How to Care for Pea Plants


Whether you are growing shelling peas or snow peas, all pea plants have the same basic requirements. An early season vegetable, peas grow on vines. The pods are harvested and the edible peas are removed before they reach maturity or, in some cases, both the seeds and pods are edible. A member of the legume family, peas along with beans add beneficial nitrogen to the soil.

Step 1

Plant the proper type of peas for the season. Plant traditional cool-season peas in spring for early summer harvest and heat tolerant varieties in mid-summer for fall harvest.

Step 2

Sow cool-season peas directly in the garden bed once soil temperatures reach 45 degrees F in spring. Sow heat-tolerant peas in mid- to late summer 12 to 14 weeks before the first expected fall frost. Choose a well drained bed that isn't wet but is evenly moist.

Step 3

Install a support system behind each row of pea seeds at the time of planting--installing later may damage the pea plant's roots. Use a trellis or a system of poles with sturdy lines woven between them.

Step 4

Keep the bed well weeded but avoid disturbing the shallow root system of the pea plant .

Step 5

Apply a 2-inch layer of mulch over the entire garden bed to preserve soil temperature and inhibit weed growth. Use an organic mulch such as bark or straw.

Step 6

Water as necessary to keep the soil moist. Provide 1 inch of water weekly in most conditions.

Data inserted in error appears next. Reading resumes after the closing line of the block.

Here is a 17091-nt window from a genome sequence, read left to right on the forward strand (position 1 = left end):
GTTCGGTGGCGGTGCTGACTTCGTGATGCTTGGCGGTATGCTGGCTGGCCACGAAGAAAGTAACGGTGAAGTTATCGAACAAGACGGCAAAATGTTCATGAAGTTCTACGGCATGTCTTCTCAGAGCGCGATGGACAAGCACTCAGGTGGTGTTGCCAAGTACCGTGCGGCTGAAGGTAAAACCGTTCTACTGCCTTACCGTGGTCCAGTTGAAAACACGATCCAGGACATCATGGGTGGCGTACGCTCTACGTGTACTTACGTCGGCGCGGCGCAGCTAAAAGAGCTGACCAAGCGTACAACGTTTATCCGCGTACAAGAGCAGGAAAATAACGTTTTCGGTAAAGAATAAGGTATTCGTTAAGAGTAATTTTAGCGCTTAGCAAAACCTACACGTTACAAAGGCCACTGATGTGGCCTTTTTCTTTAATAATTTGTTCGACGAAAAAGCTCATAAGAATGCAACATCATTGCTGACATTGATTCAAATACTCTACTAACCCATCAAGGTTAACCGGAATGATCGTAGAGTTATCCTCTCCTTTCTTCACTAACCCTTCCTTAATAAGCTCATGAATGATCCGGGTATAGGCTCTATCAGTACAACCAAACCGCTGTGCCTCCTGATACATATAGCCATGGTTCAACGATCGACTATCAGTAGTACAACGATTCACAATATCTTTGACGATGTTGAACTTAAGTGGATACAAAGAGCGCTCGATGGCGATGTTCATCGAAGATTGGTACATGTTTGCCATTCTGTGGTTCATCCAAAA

Tips and Warnings

  • Do not fertilize the pea plants after planting, as this will burn the roots and cause the pea plants to die. Peas are self fertilizing so amendments are rarely necessary. Avoid harvesting peas when the plants are damp with dew or rain. This spreads bacterial diseases and may damage the plant or inhibit pod production.

Things You'll Need

  • Trellis
  • Mulch


  • University of Illinois Extension
  • Ohio State University
Keywords: pea plant care, growing legumes, maintaining peas

About this Author

Jenny Harrington is a freelance writer of more than five years' experience. Her work has appeared in "Dollar Stretcher" and various blogs. Previously, she owned her own business for four years, selling handmade items online, wholesale and via the crafts fair circuit. Her specialties are small business, crafting, decorating and gardening.